Another major accomplishment was the preservation of open space totaling 1026 of the 1456 acres site which include wetlands (125 acres), uplands (84 acres), indigenous preserve (45 acres), lakes (291 acres), parks (31 acres), common areas (158 acres), trails (9 miles) and 291 acres of golf courses. Extensive site surveys were performed to design the master concept plan around the existing natural features. One example of this practice is at the community’s River Village. The amenity structures were designed as smaller individual buildings so that they could be nested among an existing oak hammock. In the instance where the design overlapped a tree, the tree was relocated on site. Over 200 trees weighing from 10,000 – 60,000 pounds were relocated to enhance the community design.

TBBG also uses native drought tolerant landscape to reduce water consumption and requires their builders to adhere to strict CDRs regarding environmental preservation. TBBG has trained all of their preferred builders for this and each of their other communities on green building and offers ongoing community outreach programs.

4.11 Lessons Learned
One of the most important lessons learned was that designcharrettes are necessary at the beginning conceptual stages of the planned communities. This ensures that designers, engineers, landscape architects, architects and builders are aware of the community goals and criteria. Several checks of adherence to the community standards are recommended at 50%, 75% and 100% design development so that targeted community goals are not inadvertently eliminated. The standard also required several fields of expertise so a team approach can expedite the certification and documentation process.

4.2 Venetian
The new Venetian Golf and River Club in Venice (south of Sarasota), situated adjacent to the designated wild and scenic Myaka River, is being developed by WCI Communities, Inc. Seventy-three acres of oak-shaded preserve for wildlife habitat and passive recreation lines the riverfront at Venetian Golf and River Club, creating a buffer averaging 500 feet wider than required by local regulations (see Figure 5). WCI will construct all the homes within Venetian Golf and River Club to the FGBC home standard.

The Myakka River with the adjacent riparian forest and the wetlands within the community (complimented by a family of sandhill cranes that frequent the property) were identified as the key elements for preservation. Early in the process, designers determined that the design would not impact the riparian forest and the plan would allow the entire 75 acres to remain as a natural preserve providing a one mile nature walk along the river. A dining facility will abut the forest and overlook the preserve but will not intrude into the area. A canoe launch and several picnic tables will provide space for passive recreation.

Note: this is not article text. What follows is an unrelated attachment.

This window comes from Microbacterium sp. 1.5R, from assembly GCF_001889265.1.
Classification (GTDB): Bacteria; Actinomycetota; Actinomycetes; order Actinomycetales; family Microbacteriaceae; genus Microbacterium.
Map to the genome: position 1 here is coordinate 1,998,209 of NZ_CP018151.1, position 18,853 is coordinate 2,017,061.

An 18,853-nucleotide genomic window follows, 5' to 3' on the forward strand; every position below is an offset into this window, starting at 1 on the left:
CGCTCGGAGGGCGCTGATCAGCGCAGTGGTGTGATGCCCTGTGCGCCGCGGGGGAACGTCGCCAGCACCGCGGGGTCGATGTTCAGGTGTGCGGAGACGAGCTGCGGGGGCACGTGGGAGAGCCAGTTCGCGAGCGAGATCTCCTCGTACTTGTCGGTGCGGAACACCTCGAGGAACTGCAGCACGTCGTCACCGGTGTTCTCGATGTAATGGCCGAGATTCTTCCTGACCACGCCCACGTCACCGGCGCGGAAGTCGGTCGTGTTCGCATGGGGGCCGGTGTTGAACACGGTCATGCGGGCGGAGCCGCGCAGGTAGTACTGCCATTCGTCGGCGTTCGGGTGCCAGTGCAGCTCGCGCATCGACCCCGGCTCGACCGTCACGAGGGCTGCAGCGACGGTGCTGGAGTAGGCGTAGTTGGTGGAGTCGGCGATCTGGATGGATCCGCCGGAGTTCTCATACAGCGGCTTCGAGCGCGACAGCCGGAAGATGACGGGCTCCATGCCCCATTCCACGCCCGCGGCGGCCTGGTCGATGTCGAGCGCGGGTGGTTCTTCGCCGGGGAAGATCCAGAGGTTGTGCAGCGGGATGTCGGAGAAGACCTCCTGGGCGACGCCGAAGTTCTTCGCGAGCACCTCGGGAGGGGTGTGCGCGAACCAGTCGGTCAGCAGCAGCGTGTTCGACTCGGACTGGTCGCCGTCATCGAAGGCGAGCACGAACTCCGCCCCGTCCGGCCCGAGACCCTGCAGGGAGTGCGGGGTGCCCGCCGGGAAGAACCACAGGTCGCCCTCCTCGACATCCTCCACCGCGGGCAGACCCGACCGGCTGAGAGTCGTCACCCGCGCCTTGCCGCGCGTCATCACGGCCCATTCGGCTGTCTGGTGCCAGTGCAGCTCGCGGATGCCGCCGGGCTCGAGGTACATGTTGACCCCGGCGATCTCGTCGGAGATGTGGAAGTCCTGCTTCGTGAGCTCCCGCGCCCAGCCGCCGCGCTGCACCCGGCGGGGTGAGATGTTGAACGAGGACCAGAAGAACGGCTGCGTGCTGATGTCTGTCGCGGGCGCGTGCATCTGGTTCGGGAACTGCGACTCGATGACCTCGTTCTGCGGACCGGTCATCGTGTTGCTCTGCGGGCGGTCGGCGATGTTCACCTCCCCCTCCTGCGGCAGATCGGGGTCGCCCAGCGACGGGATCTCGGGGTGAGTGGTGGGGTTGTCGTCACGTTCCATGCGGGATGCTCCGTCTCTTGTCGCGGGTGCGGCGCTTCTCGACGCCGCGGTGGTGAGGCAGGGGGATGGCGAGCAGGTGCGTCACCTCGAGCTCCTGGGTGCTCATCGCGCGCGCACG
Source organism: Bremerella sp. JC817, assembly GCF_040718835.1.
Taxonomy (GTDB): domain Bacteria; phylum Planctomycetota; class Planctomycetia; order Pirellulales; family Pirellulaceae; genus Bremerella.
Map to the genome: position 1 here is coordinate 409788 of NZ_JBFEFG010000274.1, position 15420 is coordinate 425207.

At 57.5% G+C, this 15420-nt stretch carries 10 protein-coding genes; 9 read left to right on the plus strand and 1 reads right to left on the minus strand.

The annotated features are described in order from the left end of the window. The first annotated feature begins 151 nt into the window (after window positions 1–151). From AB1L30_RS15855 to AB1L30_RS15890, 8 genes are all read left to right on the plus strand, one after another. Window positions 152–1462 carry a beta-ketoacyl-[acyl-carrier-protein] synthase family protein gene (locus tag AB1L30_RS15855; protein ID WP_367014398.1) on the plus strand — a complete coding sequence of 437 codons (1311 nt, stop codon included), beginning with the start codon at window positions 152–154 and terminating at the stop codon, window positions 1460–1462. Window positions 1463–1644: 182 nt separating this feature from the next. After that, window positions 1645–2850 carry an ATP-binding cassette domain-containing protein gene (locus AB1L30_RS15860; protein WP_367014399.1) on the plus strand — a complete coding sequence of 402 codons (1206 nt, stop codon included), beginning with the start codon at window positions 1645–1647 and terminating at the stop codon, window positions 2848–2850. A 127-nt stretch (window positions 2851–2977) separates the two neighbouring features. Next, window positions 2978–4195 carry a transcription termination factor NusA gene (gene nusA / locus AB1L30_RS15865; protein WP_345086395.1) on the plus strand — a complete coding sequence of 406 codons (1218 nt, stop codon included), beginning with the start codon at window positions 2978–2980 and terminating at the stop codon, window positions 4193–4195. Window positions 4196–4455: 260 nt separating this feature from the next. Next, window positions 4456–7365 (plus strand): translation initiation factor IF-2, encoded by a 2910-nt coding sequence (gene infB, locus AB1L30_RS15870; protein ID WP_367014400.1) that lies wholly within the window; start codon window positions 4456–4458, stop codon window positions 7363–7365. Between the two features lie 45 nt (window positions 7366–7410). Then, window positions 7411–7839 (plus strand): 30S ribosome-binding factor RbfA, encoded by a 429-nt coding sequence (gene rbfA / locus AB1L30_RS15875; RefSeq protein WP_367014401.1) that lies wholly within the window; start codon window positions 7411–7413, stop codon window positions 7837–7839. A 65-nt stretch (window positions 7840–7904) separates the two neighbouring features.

Out of the 1039 acres that make up Venetian Golf and River Club, all but 79 acres were disturbed pastureland containing damaged wetlands and drainage ditches leading into the river, a primary goal was to restore the wetlands and to provide a much higher level of water treatment for any water flowing to the Myakka River. Engineers worked with a non-profit environmental organization to restore the damaged wetlands and create a series of interconnecting lakes with liberal littoral buffers to pre-treat water flowing into the lakes.

Figure 5a
Figure 5. Site Plan for Venetian Golf and River Club

Tree population was sparse throughout the pasture, but of those which existed, more than 100 were relocated on the property. The several large specimen oaks within the pasture development area were preserved in their locations.

The plans for all Venetian models were reviewed according to the FGBC Green Home Standard by an authorized certifier and by an energy rater. The certifier made regular visits to the models during construction and the energy rater tested each building to verify the homes energy performance after construction. In addition, an “ultra-green” demonstration home is underway within the community. This model will demonstrate many more state-of-the-art features that focus on energy efficiency, indoor air quality and resource conservation. Green building awareness programs are planned for both school children and adults when the model opens.

4.21 The Application Process
Venetian Golf and River Club was already in development when the decision was made to participate in the FGBC program. Members of WCI’s planning team and the environmental stewardship manager met with FGBC to review the master conceptual plan for the community and all agreed, based on the review of the checklist against the master conceptual plan that designers of Venetian had already infused the ingredients of a sustainable community. .

The certification has been a much longer process than the certification for the home standards. This can be primarily attributed to the learning curve for the in-house staff carrying out the steps of the certification process and that it was an additional duty and not the sole responsibility of any individual. Furthermore, the leader was neither an engineer nor designer, therefore time lapsed as questions arose and answers and documentation were sought.

The purpose for the Venetian Golf and River Club applying for the FGBC certification was based on WCI’s commitment to support and promote sustainable development and compare the checklist method to the analysis method it was already participating with a different non-profit environmental organization. Both have proven valuable and each has brought greater understanding to individuals involved in all aspects of building a community.

4.22 Lessons Learned for Those Guided by an In-house Leader